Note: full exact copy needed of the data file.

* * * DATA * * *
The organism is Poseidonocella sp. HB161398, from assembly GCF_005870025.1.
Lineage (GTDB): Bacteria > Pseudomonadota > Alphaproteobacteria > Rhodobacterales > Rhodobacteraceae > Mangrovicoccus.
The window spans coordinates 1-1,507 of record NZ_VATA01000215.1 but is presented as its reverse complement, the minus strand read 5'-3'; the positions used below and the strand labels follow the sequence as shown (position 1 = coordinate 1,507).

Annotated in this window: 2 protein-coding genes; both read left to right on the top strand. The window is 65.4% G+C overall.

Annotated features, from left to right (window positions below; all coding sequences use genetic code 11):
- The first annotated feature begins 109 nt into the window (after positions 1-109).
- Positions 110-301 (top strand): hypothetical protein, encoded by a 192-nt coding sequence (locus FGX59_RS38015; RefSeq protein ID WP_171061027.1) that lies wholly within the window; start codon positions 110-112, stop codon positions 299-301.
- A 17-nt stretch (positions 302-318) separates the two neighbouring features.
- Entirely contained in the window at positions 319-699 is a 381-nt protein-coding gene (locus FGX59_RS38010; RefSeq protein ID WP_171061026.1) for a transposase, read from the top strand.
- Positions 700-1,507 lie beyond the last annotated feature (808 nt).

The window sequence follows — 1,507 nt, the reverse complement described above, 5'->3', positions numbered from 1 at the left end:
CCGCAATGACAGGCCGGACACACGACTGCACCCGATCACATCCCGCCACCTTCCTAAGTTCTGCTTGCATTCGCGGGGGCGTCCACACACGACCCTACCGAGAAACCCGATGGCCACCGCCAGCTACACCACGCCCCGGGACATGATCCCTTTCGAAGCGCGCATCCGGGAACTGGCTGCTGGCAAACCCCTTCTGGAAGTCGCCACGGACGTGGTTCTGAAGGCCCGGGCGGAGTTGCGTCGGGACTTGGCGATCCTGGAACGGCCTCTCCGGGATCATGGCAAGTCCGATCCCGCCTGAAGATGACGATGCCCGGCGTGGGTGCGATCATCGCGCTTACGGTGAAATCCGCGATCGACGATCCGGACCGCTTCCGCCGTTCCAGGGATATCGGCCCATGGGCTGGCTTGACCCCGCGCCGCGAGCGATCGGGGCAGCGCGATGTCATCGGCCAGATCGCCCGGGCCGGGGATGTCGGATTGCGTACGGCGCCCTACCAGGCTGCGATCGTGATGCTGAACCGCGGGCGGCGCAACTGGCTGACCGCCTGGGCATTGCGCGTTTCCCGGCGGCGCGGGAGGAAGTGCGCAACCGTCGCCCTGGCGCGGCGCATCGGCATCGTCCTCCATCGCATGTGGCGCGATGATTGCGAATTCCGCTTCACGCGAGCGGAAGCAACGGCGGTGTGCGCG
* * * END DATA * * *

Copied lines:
The organism is Poseidonocella sp. HB161398, from assembly GCF_005870025.1.
Lineage (GTDB): Bacteria > Pseudomonadota > Alphaproteobacteria > Rhodobacterales > Rhodobacteraceae > Mangrovicoccus.
The window spans coordinates 1-1,507 of record NZ_VATA01000215.1 but is presented as its reverse complement, the minus strand read 5'-3'; the positions used below and the strand labels follow the sequence as shown (position 1 = coordinate 1,507).

Annotated in this window: 2 protein-coding genes; both read left to right on the top strand. The window is 65.4% G+C overall.

Annotated features, from left to right (window positions below; all coding sequences use genetic code 11):
- The first annotated feature begins 109 nt into the window (after positions 1-109).
- Positions 110-301 (top strand): hypothetical protein, encoded by a 192-nt coding sequence (locus FGX59_RS38015; RefSeq protein ID WP_171061027.1) that lies wholly within the window; start codon positions 110-112, stop codon positions 299-301.
- A 17-nt stretch (positions 302-318) separates the two neighbouring features.
- Entirely contained in the window at positions 319-699 is a 381-nt protein-coding gene (locus FGX59_RS38010; RefSeq protein ID WP_171061026.1) for a transposase, read from the top strand.
- Positions 700-1,507 lie beyond the last annotated feature (808 nt).

The window sequence follows — 1,507 nt, the reverse complement described above, 5'->3', positions numbered from 1 at the left end:
CCGCAATGACAGGCCGGACACACGACTGCACCCGATCACATCCCGCCACCTTCCTAAGTTCTGCTTGCATTCGCGGGGGCGTCCACACACGACCCTACCGAGAAACCCGATGGCCACCGCCAGCTACACCACGCCCCGGGACATGATCCCTTTCGAAGCGCGCATCCGGGAACTGGCTGCTGGCAAACCCCTTCTGGAAGTCGCCACGGACGTGGTTCTGAAGGCCCGGGCGGAGTTGCGTCGGGACTTGGCGATCCTGGAACGGCCTCTCCGGGATCATGGCAAGTCCGATCCCGCCTGAAGATGACGATGCCCGGCGTGGGTGCGATCATCGCGCTTACGGTGAAATCCGCGATCGACGATCCGGACCGCTTCCGCCGTTCCAGGGATATCGGCCCATGGGCTGGCTTGACCCCGCGCCGCGAGCGATCGGGGCAGCGCGATGTCATCGGCCAGATCGCCCGGGCCGGGGATGTCGGATTGCGTACGGCGCCCTACCAGGCTGCGATCGTGATGCTGAACCGCGGGCGGCGCAACTGGCTGACCGCCTGGGCATTGCGCGTTTCCCGGCGGCGCGGGAGGAAGTGCGCAACCGTCGCCCTGGCGCGGCGCATCGGCATCGTCCTCCATCGCATGTGGCGCGATGATTGCGAATTCCGCTTCACGCGAGCGGAAGCAACGGCGGTGTGCGCG